Casting a Critical Eye Over the Shirley Jackson Award Shortlist
Written by: Tony Jones
I always look forward to the annual short list for the highly prestigious Shirley Jackson Award. When I scan every new list, as a lifelong horror fan I’m secretly pleased to discover that I’ve already read a couple, are thinking of reading another pair and have never heard of the final double. The Shirley does like to throw curve-balls and it’s certainly does this with the latest short-list which only has what I would call one traditionally straight ‘horror’ novel. Their website states the award covers “psychological suspense, horror, and the dark fantastic” and I’m afraid the bias this year leans far too heavily towards the “psychological suspense” end, of which four of the six novels generally are. This isn’t to say they’re not good reads, just not traditional horror novels. However, my overriding gripe is that they stray way too far into the mainstream fiction resulting in the most commercial short-list they have ever produced.
So I’ve read all the books and am going to give you my tips and thoughts, this is of course open to debate. But I really hope the winner comes from the first three books I’ve reviewed, as all were terrific, with the latter three straying too far away from the traditional horror novel for my taste. What do I know though? Three of my favourite horror novels of recent years were all nominated, but NONE won! They were “Reapers are the Angels” by Alden Bell, “Birdbox” by Josh Malerman and Joshua Gaylord’s “When we were Animals”. Onto this year….
“Mongrels” by Stephen Graham Jones is the most traditional horror novel on the list and I think the whole horror world would be delighted to see this terrific read win the coveted big prize. It seems to have been already short-listed, but ultimately overlooked, for many other big horror awards including the Bram Stoker so it deserves a win. Jones has created a truly original modern riff on the age old werewolf story that completely bucks stereotypes and clichés, developing a coming of age story that is as funny and quirky as it is gruesome. Few previous werewolf stories will have you rooting for the wolves, living an itinerant lifestyle, trying to hold down jobs, bring up families and trying to keep their secrets and live their secretive lives. He beautifully, effectively, and convincingly creates his own werewolf mythology. I think this novel is a really great fit for the Shirley Jackson Award as dark literary fiction does not come any better than this and it really deserves to be better known outside the horror genre market. It will knock you out with its highly observant quirks in a tale beautifully told.
“Lily” by Michael Thomas Ford is another of my favourites. This is just weird enough to win the Shirley Jackson and Ford has a wide ranging and impressive back-catalogue which bobs and weaves into different genres including romance. This dude can REALLY write. “Lily” was a delightfully well crafted dark fantasy which read like a warped fairy-tale. It was on the long list of the YA section of the recent Bram Stoker, but whether it’s a teen book is open to debate…. However, anyone could read it and because of its strangeness is quite difficult to know who it is aimed at and the atmospheric illustrations add to the heady confusion. I loved the overall weirdness of it and so will you. I get the feeling it is also a tale which would be very good to read out loud, although it would probably scare younger children, but anyone aged between 10 and 110 might find much to enjoy in this highly beguiling tale. When Lily turns 13 she develops a strange ability she believes to be a curse. The ability to tell when someone is going to die, just by touching them. Upon realising this, and the imminent death of her father, but unable to prevent it, Lily becomes depressed and feels that her ability, her curse, is an entity living within her battling for supremacy. Along the way Lily attracts the attention of an ancient witch, Baba Yaga, every fairy-tale needs a witch and Baba Yaga is a terrific character as she stalks Lily as she feels her power but is unsure of its meaning. Magic seems to exist in this world, but much remains fuzzy and vague, this is one of the great strengths of the novel, fairy-tales don’t need to provide all the answers and explain themselves. As the reader accompanies Lily on her rather strange odyssey she stumbles upon a travelling evangelical revival tent where the Preacher Reverend Silas Everyman discovers her gift and wants to exploit it. It’s a truly original cross between dark fantasy and horror and if it picks up the Shirley Jackson Award it will be a very worthy winner.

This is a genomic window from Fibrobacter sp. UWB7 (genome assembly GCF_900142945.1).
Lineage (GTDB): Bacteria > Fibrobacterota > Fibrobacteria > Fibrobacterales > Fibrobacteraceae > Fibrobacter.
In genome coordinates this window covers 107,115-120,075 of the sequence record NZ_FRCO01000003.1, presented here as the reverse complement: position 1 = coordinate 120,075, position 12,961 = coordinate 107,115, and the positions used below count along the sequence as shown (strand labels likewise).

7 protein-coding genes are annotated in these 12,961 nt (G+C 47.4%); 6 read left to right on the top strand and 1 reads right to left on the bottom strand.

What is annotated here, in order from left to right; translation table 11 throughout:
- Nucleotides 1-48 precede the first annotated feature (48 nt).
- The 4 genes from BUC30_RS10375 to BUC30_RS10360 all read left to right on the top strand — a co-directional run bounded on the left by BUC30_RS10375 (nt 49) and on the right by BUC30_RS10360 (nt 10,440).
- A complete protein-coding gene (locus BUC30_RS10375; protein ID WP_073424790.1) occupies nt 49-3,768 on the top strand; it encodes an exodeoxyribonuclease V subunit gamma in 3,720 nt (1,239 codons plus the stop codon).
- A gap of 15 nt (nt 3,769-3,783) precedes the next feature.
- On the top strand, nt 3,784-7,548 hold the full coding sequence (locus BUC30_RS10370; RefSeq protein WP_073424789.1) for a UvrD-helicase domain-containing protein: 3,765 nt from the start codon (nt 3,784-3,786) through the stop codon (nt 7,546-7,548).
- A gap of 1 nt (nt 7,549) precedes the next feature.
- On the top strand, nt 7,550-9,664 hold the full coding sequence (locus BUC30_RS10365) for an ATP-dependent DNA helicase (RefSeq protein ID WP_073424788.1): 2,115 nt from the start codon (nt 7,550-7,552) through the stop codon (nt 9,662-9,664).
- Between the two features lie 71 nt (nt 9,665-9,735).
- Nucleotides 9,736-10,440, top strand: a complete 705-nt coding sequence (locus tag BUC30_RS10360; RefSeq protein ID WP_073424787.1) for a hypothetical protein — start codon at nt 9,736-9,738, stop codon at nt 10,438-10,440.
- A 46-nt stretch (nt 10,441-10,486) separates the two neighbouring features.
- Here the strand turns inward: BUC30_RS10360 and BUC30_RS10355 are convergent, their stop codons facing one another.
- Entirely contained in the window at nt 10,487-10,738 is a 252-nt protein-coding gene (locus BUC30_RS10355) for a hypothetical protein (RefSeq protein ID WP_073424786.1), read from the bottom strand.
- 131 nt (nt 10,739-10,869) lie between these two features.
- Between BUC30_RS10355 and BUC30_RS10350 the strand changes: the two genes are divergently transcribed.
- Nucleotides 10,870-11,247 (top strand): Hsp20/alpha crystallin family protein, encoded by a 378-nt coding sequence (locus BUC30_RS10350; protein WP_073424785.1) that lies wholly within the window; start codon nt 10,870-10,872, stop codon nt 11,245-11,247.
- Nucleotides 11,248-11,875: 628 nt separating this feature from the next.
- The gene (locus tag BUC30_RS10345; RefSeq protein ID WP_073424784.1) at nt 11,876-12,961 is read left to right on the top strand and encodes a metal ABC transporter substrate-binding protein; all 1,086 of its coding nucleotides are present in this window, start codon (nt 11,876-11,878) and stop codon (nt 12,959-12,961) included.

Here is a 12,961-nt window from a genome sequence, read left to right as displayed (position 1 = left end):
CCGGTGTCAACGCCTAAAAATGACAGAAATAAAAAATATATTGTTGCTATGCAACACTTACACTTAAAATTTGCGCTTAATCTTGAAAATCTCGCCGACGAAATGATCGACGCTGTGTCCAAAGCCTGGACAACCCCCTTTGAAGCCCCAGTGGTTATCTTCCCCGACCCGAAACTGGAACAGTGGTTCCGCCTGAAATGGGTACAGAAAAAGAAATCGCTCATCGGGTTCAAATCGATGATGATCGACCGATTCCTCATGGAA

“I’m Thinking of Ending Things” is the debut novel by Iain Reid and is the final of the three I think has a chance of winning and another worthy choice. In some ways this is the most ‘Jacksonesque’ of this short list and this very clever psychological thriller has made a deserved splash in the publishing world and reviews needs to be careful not to give too much away….. A young couple, who have been dating for only six weeks, are on a car journey to visit Jake’s parents. The “girlfriend” is never named, but the story is told from her perspective as she is “thinking of ending things” with Jake. For much of this brief two hundred page novel, which you’ll read in a few hours, it’s very hard to tell where the story is heading, but keep your eyes peeled as clues are dropped here and there. There are also plot interludes which refer to what? Who knows….. You’ll realise pretty early on the “girlfriend” is an unreliable narrator and once the story moves beyond the sequence with his parents it throws some real curveballs and a terrific ending that will have you returning to the first page of the novel. I reckon Shirley Jackson herself would nod approvingly at this little beauty. But does a first novel deserve to win over Stephen Graham Jones or Michael Thomas Ford? Close, but no dice, I don’t think so. But most definitely the best ‘page turner’ on the list though.